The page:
Asset Impairment for Australian Companies
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The paper explores the degree to which fifty Australian listed public companies complied to goodwill accounting within the first years of their compliance to this form of accounting as stipulated in AASB 136. The paper discusses the pressure for these companies to shift from the traditional accounting architecture in goodwill impairment and comply with the International Financial Reporting Standards (IFRS) policy of fair value accounting. The paper reviews the literature on goodwill impairment decisions, and specifically, the American study of impairment by Ross L. Watts.
From the Paper:"The past has witnessed significant changes and turmoil in the practice and domain of goodwill accounting. Carlin and Finch, (2008) postulate that goodwill accounting has faced numerous challenges over time; among which includes the use of forceful expense deferral amortization methods; immediate post-acquisition write-offs, development allocations and extreme in-process study. In considering the present preferences as postulated by standard setters for goodwill impairment testing, it is valuable to adopt goodwill reporting procedure pursuant to IFRS.
"Carlin and Finch, (2008) in Ernst & Young, (2001) postulate that a variety Australian publications during the approval of the issuance of SFAS 141 & 142 enquired the possible effects of the failure of the Australian regulations to shift to the new accounting architecture in damaging the capabilities of Australian quartered businesses in efficiently competing on international prices. In spite of various lobbying efforts in Australia, it appeared a must given the prominence accorded to global harmonization, that the USA shift to an impairment establishment would joggle some countries like Australia to contemplate alternative actions. Carlin and Finch, (2008) highlight four major reasons behind Australia's adoption of the new regime (in accounting)."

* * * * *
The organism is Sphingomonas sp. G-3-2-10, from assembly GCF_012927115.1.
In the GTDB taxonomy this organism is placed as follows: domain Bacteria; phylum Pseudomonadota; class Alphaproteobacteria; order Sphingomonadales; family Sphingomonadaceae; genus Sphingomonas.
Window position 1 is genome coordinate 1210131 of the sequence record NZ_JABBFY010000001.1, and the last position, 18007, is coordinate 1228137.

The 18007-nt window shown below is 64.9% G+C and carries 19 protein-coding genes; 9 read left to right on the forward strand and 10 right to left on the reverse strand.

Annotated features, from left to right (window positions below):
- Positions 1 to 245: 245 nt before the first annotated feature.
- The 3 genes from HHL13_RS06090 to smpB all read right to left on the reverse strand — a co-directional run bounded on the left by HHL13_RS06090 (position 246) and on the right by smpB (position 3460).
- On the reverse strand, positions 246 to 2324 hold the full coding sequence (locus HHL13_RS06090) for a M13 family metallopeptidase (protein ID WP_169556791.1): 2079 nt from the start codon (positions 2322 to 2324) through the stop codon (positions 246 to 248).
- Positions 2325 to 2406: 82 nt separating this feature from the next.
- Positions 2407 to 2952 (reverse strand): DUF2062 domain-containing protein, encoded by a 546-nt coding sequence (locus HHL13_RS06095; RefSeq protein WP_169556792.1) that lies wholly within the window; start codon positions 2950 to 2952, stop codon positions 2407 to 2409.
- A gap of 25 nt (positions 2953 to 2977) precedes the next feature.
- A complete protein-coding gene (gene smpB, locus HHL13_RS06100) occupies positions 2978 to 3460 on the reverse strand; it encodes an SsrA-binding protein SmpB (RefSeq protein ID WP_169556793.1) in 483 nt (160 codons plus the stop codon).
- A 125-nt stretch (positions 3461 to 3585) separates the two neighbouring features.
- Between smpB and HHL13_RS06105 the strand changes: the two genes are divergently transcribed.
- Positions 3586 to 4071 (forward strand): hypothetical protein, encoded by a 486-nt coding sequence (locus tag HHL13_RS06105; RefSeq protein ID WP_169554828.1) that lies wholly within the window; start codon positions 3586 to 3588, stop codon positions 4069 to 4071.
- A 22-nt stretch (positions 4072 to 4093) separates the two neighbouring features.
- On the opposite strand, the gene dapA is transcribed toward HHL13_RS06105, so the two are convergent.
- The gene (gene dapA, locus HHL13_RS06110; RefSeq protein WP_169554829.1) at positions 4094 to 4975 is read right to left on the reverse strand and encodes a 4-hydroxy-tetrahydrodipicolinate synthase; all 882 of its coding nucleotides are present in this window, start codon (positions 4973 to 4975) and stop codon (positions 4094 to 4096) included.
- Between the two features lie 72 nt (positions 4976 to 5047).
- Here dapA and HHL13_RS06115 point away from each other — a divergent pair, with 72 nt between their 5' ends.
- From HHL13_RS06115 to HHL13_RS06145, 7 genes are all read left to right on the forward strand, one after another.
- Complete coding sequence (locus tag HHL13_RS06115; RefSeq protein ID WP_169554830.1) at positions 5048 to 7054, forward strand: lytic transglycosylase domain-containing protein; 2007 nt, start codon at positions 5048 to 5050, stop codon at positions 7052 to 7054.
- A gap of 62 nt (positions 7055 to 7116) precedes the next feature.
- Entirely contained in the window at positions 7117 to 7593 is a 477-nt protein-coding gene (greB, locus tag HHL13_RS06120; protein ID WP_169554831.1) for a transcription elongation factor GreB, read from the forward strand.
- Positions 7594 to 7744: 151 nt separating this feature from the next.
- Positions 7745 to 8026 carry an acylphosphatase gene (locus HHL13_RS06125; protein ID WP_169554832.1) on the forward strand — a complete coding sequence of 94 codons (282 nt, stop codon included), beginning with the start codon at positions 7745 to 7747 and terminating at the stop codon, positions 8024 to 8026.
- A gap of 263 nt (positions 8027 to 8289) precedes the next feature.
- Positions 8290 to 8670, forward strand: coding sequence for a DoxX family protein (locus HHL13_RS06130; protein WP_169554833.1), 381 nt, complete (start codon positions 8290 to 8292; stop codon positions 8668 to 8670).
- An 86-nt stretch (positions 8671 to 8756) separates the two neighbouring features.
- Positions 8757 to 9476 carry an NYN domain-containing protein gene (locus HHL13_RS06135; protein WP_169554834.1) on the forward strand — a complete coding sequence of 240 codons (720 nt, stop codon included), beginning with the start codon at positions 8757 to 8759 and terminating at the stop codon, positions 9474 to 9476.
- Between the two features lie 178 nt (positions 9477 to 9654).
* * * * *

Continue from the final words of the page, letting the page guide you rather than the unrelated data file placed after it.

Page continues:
Sample of Sources Used:
- Lhaopadchan, S., 2010, Fair Value Accounting and Intangible Assets: Goodwill Impairment and Managerial Choice. Journal of Financial Regulation and Compliance, 18 (2), pp. 120-130.
- Carlin, T.M., & Finch, N., 2008, Resisting compliance with IFRS goodwill accounting and reporting disclosures: Evidence from Australia. Journal of Accounting & Organizational Change, 6 (2), pp. 260-280.
- Kvaal, E., 2005, Topics in accounting for impairment of fixed assets. Series of Dissertations, [Online]. Available at: http://web.bi.no/forskning/papers.nsf/349b2672a809db42c1256e620044a25f/6f69655decead80cc125705e0049b44b/$FILE/05-03-kvaal.pdf [Accessed 06 Sept 2010].
- Ramanna, K. & Watts, R.L., 2008, Evidence from Goodwill Non-impairments on the Effects of Unverifiable Fair-Value Accounting. Available at: http://www.hbs.edu/research/pdf/08-014.pdf [Accessed 04 Sept. 2010].
- Brand Finance, December 2008, Australian intangible asset review: An evaluation of intangible asset disclosure in Australia [Online]. Available at: http://www.brandfinance.com/Uploads/pdfs/Australian%20Intangible%20Asset%20Review%20Dec08.pdf [Accessed: 29 Sept. 2010].
Cite this Analytical Essay:
Asset Impairment for Australian Companies (2013, May 12) Retrieved January 24, 2022, from https://www.academon.com/analytical-essay/asset-impairment-for-australian-companies-153263/
"Asset Impairment for Australian Companies" 12 May 2013. Web. 24 January. 2022. <https://www.academon.com/analytical-essay/asset-impairment-for-australian-companies-153263/>